Temperatures were mostly consistent throughout, and remained exceptionally stable over time.

Moisture retention in the crisper is mediocre at best, which will likely dismay fans of fruits and veggies. Conversely, the freezer was exceptionally fast when it came to chilling our room-temperature items. This is good news for meat lovers: faster freezing times mean higher-quality thawed items.

You'll want to keep your interactions with the control panel to a minimum.

In terms of perks, there's not a whole lot going on here, but that's to be expected for a fridge with such a modest price. In the back of the fridge is a replaceable water filter, and in the freezer there's a bulky ice maker that's a pain in the neck to remove. This model also comes with a replaceable air filter, which the manufacturer claims reduces odor build up. The through-the-door ice and water dispenser won't surprise anyone, but you'll want to keep your interactions with the control panel to a minimum. It's unnecessarily convoluted, and this fridge doesn't really have fancy functions that would require you to delve into it anyway.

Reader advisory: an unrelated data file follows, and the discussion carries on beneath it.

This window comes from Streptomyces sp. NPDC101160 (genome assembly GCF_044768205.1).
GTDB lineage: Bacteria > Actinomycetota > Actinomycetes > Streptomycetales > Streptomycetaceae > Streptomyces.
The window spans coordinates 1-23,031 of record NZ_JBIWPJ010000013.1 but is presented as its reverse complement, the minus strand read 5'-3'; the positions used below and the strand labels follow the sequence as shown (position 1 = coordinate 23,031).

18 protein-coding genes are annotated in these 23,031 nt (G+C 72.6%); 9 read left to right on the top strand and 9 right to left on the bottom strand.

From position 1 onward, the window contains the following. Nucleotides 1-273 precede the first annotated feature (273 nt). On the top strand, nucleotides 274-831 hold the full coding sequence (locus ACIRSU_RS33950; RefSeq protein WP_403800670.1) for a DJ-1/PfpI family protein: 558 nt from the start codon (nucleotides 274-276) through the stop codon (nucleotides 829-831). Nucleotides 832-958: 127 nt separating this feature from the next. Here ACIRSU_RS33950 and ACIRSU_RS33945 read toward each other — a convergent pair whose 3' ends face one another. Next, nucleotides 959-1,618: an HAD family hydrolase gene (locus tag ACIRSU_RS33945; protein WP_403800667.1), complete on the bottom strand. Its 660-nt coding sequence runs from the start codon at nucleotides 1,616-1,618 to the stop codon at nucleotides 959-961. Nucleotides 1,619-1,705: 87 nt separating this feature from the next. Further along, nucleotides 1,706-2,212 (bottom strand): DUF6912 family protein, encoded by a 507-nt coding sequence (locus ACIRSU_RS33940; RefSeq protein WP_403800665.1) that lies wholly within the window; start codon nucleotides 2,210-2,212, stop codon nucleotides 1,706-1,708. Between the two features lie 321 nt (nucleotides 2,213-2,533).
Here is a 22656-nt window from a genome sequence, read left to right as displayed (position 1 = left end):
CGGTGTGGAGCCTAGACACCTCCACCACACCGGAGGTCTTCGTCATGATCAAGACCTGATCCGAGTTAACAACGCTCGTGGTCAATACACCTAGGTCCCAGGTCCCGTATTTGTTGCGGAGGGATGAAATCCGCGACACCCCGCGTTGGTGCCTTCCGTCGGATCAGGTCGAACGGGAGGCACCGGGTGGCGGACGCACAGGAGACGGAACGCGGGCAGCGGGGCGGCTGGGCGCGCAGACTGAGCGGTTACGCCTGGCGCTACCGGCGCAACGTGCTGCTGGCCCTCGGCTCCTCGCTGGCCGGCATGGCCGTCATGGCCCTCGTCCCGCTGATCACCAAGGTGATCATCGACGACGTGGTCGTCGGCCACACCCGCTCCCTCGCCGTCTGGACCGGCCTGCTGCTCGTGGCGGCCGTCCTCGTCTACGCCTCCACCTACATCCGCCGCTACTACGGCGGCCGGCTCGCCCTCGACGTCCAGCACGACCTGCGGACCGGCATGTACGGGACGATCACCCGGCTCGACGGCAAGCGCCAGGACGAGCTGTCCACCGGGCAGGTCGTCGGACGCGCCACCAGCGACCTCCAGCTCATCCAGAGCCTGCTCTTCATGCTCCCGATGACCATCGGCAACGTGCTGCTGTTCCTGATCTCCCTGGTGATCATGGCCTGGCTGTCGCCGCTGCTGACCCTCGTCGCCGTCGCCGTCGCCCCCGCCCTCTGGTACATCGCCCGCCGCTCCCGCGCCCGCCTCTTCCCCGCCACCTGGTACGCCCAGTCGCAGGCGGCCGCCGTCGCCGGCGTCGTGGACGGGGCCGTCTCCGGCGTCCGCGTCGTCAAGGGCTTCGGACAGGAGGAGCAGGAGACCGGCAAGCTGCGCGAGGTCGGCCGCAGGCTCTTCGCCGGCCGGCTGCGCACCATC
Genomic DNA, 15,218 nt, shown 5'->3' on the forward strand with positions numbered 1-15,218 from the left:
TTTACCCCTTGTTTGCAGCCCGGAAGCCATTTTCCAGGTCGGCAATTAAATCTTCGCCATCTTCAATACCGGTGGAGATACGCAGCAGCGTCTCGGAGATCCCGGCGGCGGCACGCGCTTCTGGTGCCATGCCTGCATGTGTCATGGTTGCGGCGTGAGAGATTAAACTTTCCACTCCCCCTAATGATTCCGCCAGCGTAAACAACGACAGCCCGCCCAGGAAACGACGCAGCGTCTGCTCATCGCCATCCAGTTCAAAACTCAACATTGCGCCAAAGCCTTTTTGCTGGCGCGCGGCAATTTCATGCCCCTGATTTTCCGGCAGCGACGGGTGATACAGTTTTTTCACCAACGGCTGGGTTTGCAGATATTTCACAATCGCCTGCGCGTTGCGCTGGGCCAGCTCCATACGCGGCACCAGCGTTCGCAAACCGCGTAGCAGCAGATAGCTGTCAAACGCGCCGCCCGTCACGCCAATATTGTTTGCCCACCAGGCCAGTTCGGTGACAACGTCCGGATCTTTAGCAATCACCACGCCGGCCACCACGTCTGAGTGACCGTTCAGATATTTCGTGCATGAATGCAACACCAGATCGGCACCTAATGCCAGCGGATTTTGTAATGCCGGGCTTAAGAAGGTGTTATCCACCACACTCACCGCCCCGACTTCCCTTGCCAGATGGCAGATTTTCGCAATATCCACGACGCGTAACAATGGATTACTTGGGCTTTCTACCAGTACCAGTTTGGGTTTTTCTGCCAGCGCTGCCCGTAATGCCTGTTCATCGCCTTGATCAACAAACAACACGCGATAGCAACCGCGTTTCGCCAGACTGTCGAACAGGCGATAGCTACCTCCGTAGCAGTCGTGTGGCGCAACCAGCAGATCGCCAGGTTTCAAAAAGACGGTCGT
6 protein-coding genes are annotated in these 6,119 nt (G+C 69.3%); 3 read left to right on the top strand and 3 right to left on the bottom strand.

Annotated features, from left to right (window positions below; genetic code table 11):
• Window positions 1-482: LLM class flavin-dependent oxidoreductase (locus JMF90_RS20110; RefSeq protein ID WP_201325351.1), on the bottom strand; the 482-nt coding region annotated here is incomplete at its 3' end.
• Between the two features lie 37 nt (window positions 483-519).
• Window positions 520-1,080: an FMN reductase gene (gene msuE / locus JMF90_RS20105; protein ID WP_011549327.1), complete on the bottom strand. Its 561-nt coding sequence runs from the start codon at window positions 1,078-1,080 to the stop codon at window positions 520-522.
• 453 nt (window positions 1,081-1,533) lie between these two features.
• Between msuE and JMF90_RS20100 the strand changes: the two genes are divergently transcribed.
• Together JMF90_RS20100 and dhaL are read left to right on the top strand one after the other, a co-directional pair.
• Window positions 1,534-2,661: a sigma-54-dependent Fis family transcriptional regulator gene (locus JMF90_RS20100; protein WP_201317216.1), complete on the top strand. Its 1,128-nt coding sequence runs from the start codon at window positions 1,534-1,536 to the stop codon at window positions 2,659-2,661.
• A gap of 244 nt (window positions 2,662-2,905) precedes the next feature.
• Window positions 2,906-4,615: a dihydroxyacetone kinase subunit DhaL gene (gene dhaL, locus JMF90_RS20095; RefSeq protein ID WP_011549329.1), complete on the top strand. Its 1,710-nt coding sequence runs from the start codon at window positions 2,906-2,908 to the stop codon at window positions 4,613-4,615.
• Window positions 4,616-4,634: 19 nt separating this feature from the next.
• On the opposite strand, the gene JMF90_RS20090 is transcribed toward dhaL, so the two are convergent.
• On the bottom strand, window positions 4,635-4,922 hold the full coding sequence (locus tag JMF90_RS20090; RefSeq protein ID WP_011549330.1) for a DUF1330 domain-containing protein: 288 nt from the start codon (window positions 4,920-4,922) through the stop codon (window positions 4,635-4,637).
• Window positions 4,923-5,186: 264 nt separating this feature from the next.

Side by Side by Satisfaction

For the price, it's excellent.

Side-by-sides tend to have more features than a basic top freezer, but lag behind most French door models. As such, the Frigidaire Gallery FGHS2655 is swimming in a sea of mediocrity, a market where many side-by-sides fail to stand out for positive reasons. Frigidaire's new product, however, is one of the rare exceptions. For a reasonably priced model like this one to do as well as it did and still have a very affordable MSRP of $1,599 is unusual. With some promising sale prices dropping this product down to about $1,350, fans of the side-by-side style should definitely keep an eye out.